Probably the least-known member of the group, Flaco Jimenez ranks as the most influential nortena accordion player in the world. Flaco's father Santiago Jimenez is one of a small group of Mexican Americans credited with making the accordion the heart of border music, an accomplishment to which Flaco pays tribute by including his father's "El Pantalon Blue Jean" on the Tornados' latest album. A master of the Hohner Corona diatonic button accordion, Flaco began playing in his hometown of San Antonio in the Fifties. Since then he has collaborated with Sahm, Ry Cooder, Dwight Yoakam and others. He composed the soundtrack for the film The Border, and has been nominated for several Grammys, winning in 1986 for the album Ay Te Dejo en San Antonio. Childhood pals Augie Meyers and Doug Sahm are musical chameleons whose biggest moment came as members of the Sir Douglas Quintet, a mid-Sixties British-Invasion knockoff based in California but staffed by Texans. The band had hits with "Mendocino" and "She's About a Mover." A prodigy who was asked to join the Grand Ole Opry at 13, Sahm's fondest memory is of sitting on Hank Williams' knee at the singer's last public performance in Austin, Texas, in 1953. Between leading versions of his own band, Sahm also found time to play with Bob Dylan's mid-Seventies Rolling Thunder Revue.

Meyers is a skilled accordion and bajo sexto player. He is credited by Elvis Costello, among others, for having brought the roller-rink Vox organ sound into popular music. It's clear after talking to Fender that he and Sahm are the de facto leaders of the group. But with this much ego and experience in one band, trying to decide what makes a record--and what doesn't--is sure to mean a struggle.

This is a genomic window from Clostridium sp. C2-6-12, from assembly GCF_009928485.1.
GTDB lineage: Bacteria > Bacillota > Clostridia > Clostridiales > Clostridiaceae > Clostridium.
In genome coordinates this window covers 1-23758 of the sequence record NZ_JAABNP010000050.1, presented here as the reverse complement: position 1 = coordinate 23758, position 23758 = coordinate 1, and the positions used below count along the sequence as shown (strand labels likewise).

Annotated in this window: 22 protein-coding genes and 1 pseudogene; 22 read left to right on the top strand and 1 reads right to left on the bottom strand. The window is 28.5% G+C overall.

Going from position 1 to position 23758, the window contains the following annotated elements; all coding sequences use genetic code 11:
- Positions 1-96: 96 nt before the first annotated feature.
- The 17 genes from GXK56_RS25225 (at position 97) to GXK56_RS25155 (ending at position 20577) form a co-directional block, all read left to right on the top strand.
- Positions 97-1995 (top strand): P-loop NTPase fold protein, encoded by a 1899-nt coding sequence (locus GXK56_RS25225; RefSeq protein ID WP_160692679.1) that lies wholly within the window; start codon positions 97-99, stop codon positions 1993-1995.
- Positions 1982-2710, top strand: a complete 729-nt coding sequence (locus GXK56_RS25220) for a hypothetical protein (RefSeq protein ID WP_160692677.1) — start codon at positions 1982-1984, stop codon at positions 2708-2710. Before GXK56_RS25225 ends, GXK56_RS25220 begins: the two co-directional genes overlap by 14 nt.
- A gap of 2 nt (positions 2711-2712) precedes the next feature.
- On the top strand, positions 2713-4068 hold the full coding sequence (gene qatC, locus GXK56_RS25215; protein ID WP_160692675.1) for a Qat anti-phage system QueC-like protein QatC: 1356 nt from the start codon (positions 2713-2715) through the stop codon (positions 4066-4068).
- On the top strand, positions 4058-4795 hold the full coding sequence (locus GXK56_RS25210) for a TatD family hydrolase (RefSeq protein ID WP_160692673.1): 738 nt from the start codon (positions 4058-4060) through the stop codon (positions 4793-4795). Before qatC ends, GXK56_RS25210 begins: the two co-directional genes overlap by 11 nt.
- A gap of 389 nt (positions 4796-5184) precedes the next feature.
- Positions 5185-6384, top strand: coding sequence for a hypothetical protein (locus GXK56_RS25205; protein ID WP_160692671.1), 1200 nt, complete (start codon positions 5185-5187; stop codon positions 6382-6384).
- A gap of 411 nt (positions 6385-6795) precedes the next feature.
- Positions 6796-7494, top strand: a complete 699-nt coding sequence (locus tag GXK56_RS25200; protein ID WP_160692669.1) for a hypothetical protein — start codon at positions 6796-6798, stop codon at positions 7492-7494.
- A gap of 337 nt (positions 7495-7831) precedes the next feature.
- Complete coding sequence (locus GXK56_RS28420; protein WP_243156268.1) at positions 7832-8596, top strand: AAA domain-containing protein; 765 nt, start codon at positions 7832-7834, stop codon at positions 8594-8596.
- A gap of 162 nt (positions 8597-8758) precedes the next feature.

For Zone of Our Own, the Tornados recorded 14 cuts, of which ten made the disc. Of the four tunes cut, Augie and Freddy lost one each. The other two were by outside writers--the Forbidden Pigs' Billy Bacon and former Blaster Dave Alvin.

But while Fender and Meyers both lost out, Sahm's surprising "I'm Not That Kat Anymore" made it. With its hard-rock guitars and AOR-friendly tone, the tune is the antithesis of the Tornados' style.  

"There are tunes that I don't like and I tell Doug," Fender says. "And there are songs I do that he doesn't like and he lets me know. Hey, we got four different people shooting in different directions. But we're givin' our listeners four different things comin' out of one album, and somehow . . . it works."

In the future, the band has plans to record a second Spanish-language record and market it in Mexico and South America; there will be no more translations. The Tornados prefer the English versions of their songs--and being stars in suburbia may be the group's best revenge.

"How far will it go? I have no idea," Fender says. "I'll be happy when we ask people in Pennsylvania or Vermont to listen to Tex-Mex and they even know what we are talking about." Texas Tornados will perform at Veterans' Memorial Coliseum as part of the Arizona State Fair on Saturday, October 19. Showtimes are 4 and 7 p.m.

There on the tube in the wilds of white-bread suburbia, the Texas Tornados are hamming it up for McDonald's breakfast burritos.

Still unknown outside the Southwestern U.S., Tex-Mex music has long been one of America's most underrated cultural treasures. Going to a Tornados show or listening to their records is like hearing the best of the last 40 years of south Texas roadhouse jukeboxes. To get real Nineties about it, the Tornados are "cultural diversity." "You know we call this country the melting pot, but golleeee, man, lately it's been melting kinda slow. We got to put some more fire under that pot." "You heard of New Kids on the Block. Well, we're the old farts in the neighborhood."

"The Tornados give me the freedom to do whatever the hell I want to. I can sing `Pop Goes the Weasel.'